In 1958, Koveleski — a race car driver and scale model enthusiast — launched Auto World as a mail-order store from the basement of a home in Scranton, Pennsylvania. The operation, which initially placed ads in the back of magazines, became a popular catalog business and pioneered the hobby and specialty retail space through its extensive offerings of slot-racing cars and track sets, plastic model kits, R/C cars, building supplies, and other items from brands including TYCO, Aurora, Scalextric, and more.
“At that time slot cars were a mainstream toy,” says slot car evangelist Dave Kennedy, former brand manager for Hornby Hobbies’ Scalextric/Airfix lines and former North American marketing manager at Carrera of America. “They became a staple toy in every mass-market store and catalog … everyone — and I mean everyone — that is in the business now follows in Oscar’s footsteps.”
The success of the mail-order business led to the opening of a brick and mortar location to compliment the catalog. Eventually, Koveleski would take to the track in an orange McLaren M8B Can-Am car emblazoned with Auto World slot car livery.
“Oscar Koveleski was a treasure,” says Bobby Rahal, president of the Road Racing Drivers Club. “His outspokenness and passionate demeanor in trying to convince you of the importance of his latest project were the essence of his personality. Never quitting, always promoting, in such a charismatic way that one just couldn’t say no. As a race car driver, he was one of the best in an era where competing against the likes of Mark Donohue, Bruce McLaren, and Denny Hulme was a challenge he was happy and willing to take to help promote his Auto World business and the Kidracer brand he created.”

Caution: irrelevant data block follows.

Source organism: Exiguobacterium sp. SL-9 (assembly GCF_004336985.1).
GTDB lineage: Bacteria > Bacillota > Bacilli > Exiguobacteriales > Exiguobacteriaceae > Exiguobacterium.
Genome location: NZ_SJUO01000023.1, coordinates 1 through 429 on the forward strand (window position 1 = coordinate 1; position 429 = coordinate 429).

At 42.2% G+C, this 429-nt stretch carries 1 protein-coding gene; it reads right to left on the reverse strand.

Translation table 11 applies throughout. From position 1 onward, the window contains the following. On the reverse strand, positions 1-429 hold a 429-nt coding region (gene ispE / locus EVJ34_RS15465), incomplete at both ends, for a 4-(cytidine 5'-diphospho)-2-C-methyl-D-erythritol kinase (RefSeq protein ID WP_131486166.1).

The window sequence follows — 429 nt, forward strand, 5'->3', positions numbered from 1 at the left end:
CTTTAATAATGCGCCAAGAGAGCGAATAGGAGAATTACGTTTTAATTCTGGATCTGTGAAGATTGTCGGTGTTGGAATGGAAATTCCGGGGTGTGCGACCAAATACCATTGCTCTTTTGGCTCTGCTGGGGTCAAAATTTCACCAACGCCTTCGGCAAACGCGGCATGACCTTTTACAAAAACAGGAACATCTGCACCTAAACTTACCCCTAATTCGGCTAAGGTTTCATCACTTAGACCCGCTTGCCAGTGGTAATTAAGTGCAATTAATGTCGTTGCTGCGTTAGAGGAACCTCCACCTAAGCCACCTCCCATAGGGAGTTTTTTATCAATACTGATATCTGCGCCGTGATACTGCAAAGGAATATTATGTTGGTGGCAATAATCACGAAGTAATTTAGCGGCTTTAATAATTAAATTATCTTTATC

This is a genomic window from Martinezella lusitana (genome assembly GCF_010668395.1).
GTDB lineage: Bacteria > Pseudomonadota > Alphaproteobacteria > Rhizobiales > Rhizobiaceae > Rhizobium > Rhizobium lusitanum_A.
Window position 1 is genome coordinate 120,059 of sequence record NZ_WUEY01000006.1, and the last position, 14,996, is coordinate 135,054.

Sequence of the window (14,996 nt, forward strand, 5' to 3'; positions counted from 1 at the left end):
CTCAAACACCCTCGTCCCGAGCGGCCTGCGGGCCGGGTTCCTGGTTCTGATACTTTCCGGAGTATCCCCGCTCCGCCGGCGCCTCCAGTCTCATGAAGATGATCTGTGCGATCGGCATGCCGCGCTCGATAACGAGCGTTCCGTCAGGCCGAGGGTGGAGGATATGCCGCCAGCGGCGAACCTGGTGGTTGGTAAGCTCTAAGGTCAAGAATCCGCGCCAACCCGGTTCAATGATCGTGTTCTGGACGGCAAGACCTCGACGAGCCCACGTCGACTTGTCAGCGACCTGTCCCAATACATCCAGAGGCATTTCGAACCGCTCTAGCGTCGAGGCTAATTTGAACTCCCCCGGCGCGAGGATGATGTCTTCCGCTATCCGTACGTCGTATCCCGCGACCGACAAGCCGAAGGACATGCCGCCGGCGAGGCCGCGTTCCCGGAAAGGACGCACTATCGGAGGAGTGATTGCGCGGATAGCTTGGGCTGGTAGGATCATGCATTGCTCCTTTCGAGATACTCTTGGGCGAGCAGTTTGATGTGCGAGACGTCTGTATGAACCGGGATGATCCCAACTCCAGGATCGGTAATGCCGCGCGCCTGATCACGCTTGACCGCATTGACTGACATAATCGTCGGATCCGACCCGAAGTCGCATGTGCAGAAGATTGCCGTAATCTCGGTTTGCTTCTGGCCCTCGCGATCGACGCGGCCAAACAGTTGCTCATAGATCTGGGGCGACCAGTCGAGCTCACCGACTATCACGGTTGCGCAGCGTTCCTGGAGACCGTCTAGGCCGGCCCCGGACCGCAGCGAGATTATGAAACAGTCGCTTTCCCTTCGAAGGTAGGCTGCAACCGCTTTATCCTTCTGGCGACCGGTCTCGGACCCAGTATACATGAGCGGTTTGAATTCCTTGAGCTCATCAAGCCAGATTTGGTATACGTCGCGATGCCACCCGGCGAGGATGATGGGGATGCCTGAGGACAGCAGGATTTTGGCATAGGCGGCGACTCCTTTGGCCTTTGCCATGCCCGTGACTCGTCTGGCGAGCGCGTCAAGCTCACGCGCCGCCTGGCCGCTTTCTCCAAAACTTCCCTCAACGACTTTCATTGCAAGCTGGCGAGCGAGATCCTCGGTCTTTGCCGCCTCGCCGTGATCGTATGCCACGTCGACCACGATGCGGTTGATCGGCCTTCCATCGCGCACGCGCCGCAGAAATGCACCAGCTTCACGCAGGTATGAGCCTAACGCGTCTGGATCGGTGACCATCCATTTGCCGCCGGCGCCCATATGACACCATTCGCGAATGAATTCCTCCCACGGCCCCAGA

In 1988, Koveleski launched the Kidracer line of miniature Formula 1 race cars for kids with an event held at Watkins Glen International raceway. The battery-powered line of cars evolved over the years, most recently being sold as the Kidracer Formula 5 and offered alongside the opportunity to host community races and events, or for interested parties to open Kidracer driving schools.
“It’s designed to be ‘race tough,’ [and to] look and drive like a real race car,” said Koveleski in 2010. “It’s 47 lbs. of real race car, with a 2-speed shifter, race quick steering, and it fits in the back seat of most cars. The Kidracer program teaches kids self-confidence and how to be responsible to each other.”
Following the closure of Auto World as a mail-order business in 1991, the name was resurrected by Round 2 Corp. — makers of Johnny Lightning die-cast and AMT models — in the mid-aughts. Auto World lives on as a brand of original die-cast vehicles, slot-cars, and tracksets sold at hobby stores and major retailers, including Walmart and Target. Coming full circle, Round 2 reinvented the Auto World Store as a digital retail destination where consumers can find automotive toys and collectibles from a variety of brands and licensees.